Baroness Verma: The noble Lord is absolutely right. It is about working with other countries, which we are doing aggressively. We have worked very closely to get all our partner countries to sign off the new EU timber regulation that came into force last December. It is about being persistent in our argument. I agree with the noble Lord that it is really a devastation to all countries if we do not tackle this issue right now.
Lord Chidgey: Is my noble friend aware that the Democratic Republic of Congo officially produces more than half a million cubic metres of timber each year, and illegally produces about the same amount each year? Is she also aware that British technology is now available to the DRC that tracks the entire supply chain of timber from standing forest trees to the wholesale timber market? What action will the Government take, therefore, to help facilitate the DRC Government's efforts to complete negotiations with the European Union to enter into traceability agreements?
Baroness Verma: My noble friend is right about Congo. However, as with the previous question, it is about all partner countries being able to respond with severe penalties when they see illegal timber coming through their borders. Of course, the important thing is that these are conversations that continue. They are not had at one conference-it is a continuous conversation at many conferences, and it will arise again at the Durban conference in December.
Lord St John of Bletso: My Lords, can the noble Baroness give any indication as to whether our Government will be following the moves by Switzerland
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and Germany to investigate money-laundering of the proceeds of timber corruption by the chief minister of Sarawak in Malaysia? What other measures are being taken to identify and sanction those large international logging companies which do not ensure best practice in sustainable logging?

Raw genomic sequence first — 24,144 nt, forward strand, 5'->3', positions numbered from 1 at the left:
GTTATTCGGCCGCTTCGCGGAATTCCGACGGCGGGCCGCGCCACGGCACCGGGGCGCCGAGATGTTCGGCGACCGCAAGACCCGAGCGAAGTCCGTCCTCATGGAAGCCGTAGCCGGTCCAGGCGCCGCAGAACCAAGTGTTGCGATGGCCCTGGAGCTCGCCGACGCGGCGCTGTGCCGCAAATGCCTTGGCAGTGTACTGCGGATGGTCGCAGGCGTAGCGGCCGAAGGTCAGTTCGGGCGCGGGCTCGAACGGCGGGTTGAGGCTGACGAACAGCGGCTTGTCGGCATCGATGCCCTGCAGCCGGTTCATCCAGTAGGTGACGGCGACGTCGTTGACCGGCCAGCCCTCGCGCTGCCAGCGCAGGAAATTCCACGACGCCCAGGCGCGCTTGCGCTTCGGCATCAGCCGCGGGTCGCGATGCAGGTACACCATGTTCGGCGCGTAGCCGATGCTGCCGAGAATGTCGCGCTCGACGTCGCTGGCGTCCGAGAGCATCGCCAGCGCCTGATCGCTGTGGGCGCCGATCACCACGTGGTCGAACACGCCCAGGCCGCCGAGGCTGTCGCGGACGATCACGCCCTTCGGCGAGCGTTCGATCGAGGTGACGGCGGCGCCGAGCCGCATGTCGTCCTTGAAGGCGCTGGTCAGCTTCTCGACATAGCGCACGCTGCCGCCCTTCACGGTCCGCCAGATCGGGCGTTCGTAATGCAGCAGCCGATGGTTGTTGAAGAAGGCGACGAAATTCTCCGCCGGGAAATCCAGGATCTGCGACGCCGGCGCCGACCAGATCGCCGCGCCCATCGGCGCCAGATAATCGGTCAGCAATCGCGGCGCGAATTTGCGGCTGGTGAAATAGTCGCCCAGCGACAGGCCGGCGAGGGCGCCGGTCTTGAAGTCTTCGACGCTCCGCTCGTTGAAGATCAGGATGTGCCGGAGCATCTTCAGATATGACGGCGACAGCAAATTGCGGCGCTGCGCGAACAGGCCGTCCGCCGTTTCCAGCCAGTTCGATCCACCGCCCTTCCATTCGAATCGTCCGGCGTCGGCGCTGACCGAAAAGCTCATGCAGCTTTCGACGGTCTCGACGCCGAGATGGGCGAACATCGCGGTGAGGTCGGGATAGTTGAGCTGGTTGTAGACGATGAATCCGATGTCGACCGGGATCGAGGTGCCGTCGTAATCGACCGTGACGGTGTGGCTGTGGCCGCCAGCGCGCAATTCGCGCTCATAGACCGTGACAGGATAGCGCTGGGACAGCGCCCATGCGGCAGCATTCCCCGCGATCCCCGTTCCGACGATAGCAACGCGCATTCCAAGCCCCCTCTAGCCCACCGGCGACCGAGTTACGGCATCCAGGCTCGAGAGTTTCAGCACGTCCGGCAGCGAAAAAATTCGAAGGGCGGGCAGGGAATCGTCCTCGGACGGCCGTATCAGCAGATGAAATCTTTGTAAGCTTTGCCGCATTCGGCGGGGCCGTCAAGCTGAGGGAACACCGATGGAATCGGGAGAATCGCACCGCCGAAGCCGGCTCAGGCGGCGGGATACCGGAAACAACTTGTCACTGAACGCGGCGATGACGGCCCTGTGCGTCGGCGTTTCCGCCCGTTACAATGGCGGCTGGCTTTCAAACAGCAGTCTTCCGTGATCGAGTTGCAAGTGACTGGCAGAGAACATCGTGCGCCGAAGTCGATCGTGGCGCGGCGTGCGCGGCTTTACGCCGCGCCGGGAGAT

Baroness Verma: The noble Lord talks about a specific case, which I will not refer to. In a more general response, I would like to say to noble Lords that we are ensuring that we respond proactively to the difficulties we are all facing with this issue. The multinational companies that deal in illegal logging will find that the penalties for this will be severe. That is the agreement we are trying to get from all our partner countries so that it is not just a small group of countries that are willing to apply severe penalties, but that the penalties will be severe at every border that illegal timber comes through. It is about greater partnership but it is also about recognising that we are only a small cog when it comes to dealing with these issues and it is really for the whole world to respond collectively.
Lord Avebury: My Lords, what does my noble friend think about the UN-REDD initiative mentioned by the noble Lord, Lord Eden? Is it cost-effective, and how much does the United Kingdom contribute to it annually?
Baroness Verma: I cannot give my noble friend a figure on the contribution at the moment; I will write to him on it. However, I repeat that we may think that some systems are weak, but we have to strengthen those systems-review and revise them-and also make countries where deforestation and illegal logging take place responsible for responding back positively.